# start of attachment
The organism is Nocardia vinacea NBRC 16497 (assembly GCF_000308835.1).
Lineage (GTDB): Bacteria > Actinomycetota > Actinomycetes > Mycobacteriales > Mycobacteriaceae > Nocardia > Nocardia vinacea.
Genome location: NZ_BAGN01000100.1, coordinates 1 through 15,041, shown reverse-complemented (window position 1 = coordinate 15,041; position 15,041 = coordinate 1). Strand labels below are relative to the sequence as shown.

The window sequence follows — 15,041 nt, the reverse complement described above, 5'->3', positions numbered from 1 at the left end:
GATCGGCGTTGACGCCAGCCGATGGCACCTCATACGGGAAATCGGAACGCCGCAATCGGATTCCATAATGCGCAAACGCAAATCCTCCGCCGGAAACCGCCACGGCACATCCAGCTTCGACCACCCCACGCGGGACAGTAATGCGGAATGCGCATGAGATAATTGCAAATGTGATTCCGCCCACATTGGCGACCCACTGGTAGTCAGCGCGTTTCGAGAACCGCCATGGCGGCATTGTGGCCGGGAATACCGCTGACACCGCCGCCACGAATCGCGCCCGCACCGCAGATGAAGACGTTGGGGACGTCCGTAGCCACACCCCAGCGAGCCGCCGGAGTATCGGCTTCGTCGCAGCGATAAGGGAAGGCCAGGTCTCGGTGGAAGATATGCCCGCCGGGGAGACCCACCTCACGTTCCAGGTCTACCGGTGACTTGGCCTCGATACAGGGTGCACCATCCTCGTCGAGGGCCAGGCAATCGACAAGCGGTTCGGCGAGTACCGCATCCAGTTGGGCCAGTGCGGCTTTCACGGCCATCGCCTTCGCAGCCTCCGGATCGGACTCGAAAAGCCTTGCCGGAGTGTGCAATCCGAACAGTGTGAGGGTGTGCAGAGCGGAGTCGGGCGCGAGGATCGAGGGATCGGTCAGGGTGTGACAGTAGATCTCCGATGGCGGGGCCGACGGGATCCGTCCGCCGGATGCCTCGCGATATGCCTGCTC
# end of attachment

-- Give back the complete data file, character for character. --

The organism is Nocardia vinacea NBRC 16497 (assembly GCF_000308835.1).
Lineage (GTDB): Bacteria > Actinomycetota > Actinomycetes > Mycobacteriales > Mycobacteriaceae > Nocardia > Nocardia vinacea.
Genome location: NZ_BAGN01000100.1, coordinates 1 through 15,041, shown reverse-complemented (window position 1 = coordinate 15,041; position 15,041 = coordinate 1). Strand labels below are relative to the sequence as shown.

The window sequence follows — 15,041 nt, the reverse complement described above, 5'->3', positions numbered from 1 at the left end:
GATCGGCGTTGACGCCAGCCGATGGCACCTCATACGGGAAATCGGAACGCCGCAATCGGATTCCATAATGCGCAAACGCAAATCCTCCGCCGGAAACCGCCACGGCACATCCAGCTTCGACCACCCCACGCGGGACAGTAATGCGGAATGCGCATGAGATAATTGCAAATGTGATTCCGCCCACATTGGCGACCCACTGGTAGTCAGCGCGTTTCGAGAACCGCCATGGCGGCATTGTGGCCGGGAATACCGCTGACACCGCCGCCACGAATCGCGCCCGCACCGCAGATGAAGACGTTGGGGACGTCCGTAGCCACACCCCAGCGAGCCGCCGGAGTATCGGCTTCGTCGCAGCGATAAGGGAAGGCCAGGTCTCGGTGGAAGATATGCCCGCCGGGGAGACCCACCTCACGTTCCAGGTCTACCGGTGACTTGGCCTCGATACAGGGTGCACCATCCTCGTCGAGGGCCAGGCAATCGACAAGCGGTTCGGCGAGTACCGCATCCAGTTGGGCCAGTGCGGCTTTCACGGCCATCGCCTTCGCAGCCTCCGGATCGGACTCGAAAAGCCTTGCCGGAGTGTGCAATCCGAACAGTGTGAGGGTGTGCAGAGCGGAGTCGGGCGCGAGGATCGAGGGATCGGTCAGGGTGTGACAGTAGATCTCCGATGGCGGGGCCGACGGGATCCGTCCGCCGGATGCCTCGCGATATGCCTGCTC